Adopting Children with Disabilities

Adopting Children with Disabilities

I always knew I’d end up adopting a child. Being single and openly lesbian meant that I wasn’t going to begin a family any other way. I’ve always worked in the special education sector and I wanted to use my experience to give a disabled child in care the chance to have a loving home and family.

When I was in my twenties, I went through the process of adoption for the very first time. Instead of being nervous, I found the whole process so exciting and remember pacing the docks at Preston in anticipation! My dream was about to come true; one I feared may never happen.

I found a little boy named Timmy who had cerebral palsy with severe learning disabilities. He’d actually already been placed with an adoptive family previously, however, when they met him, they decided to pull out; dealing with the extra responsibility wasn’t something they felt capable of doing.

I was able to meet him first before we went through the matching process just in case the same thing happened again. Obviously, I fell in love with him straight away! I mean, truth be told, I was already hooked just from reading the information provided beforehand.

Timmy came home with me when he was 2 years, 8 months old. It wasn’t always easy; he had quadriplegic cerebral palsy meaning that he couldn’t walk, couldn’t speak and had to have lots of physio. I took three months adoption leave and then went back to work part time, so he started to go to a special school twice a week and a childminder – who happens to be a friend of mine – one day per week.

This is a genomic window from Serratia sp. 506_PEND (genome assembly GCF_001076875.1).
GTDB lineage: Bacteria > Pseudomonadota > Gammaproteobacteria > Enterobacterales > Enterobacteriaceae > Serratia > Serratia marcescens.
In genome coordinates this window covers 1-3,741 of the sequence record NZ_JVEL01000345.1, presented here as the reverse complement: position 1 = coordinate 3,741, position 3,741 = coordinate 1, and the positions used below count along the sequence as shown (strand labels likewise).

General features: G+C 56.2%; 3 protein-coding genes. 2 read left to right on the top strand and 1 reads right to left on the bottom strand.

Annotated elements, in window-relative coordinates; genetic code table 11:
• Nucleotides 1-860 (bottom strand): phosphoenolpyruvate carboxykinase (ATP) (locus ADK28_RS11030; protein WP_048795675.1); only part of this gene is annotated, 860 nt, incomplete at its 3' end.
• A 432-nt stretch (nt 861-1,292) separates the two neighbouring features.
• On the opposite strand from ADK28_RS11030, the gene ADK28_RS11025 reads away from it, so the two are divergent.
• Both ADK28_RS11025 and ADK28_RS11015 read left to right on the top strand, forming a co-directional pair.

He learnt to sit up within three months of being with me and he was absolutely delightful; we bonded quickly. Timmy developed various illnesses as he grew up but remained a very happy boy. After I’d had him with me for two years, I decided that it was time to expand our little family.

I went back and got assessed again and ended up with a beautiful little girl, Chelsea. She also had special needs, partially due to being born prematurely, but developed much better than predicted and became a bright and pleasant child. She learned to talk, however, this meant that I now had two children in wheelchairs. Timmy grew fond of his new sister and they enjoyed many activities together, swings, walks, drives and more as they grew side by side.

When Timmy was 10 and Chelsea was 6, I met Barbara. When I first started seeing Barbara, I kept the children under wraps to start with. It was soon obvious that our relationship was moving fast and once we became serious, she started spending more time at the house with them.

Timmy and Chelsea loved her from the start and by the time Barbara moved in, we were just desperate to all be under the same roof. Timmy really did think that she was the best thing ever! It just worked, and we got married soon afterwards.

Don’t get me wrong, there have been lots of pitfalls. I was very tired and lacking in energy as a single parent in the early days. As children continued to grow and flourish, we also faced various challenges with acquiring the correct support that they needed. We wrestled with agencies, endured battles, lived through housing adaptations loved and cried together.

That said, we still feel so very lucky, having ended up with two beautiful, loving children. They are a wonderful gift and I don’t know why anyone wouldn’t want to do it. In fact, we’ve decided to look at doing it all over again ourselves!

You Can Adopt too, click HERE to get in touch or HERE to book onto one of our online information events.

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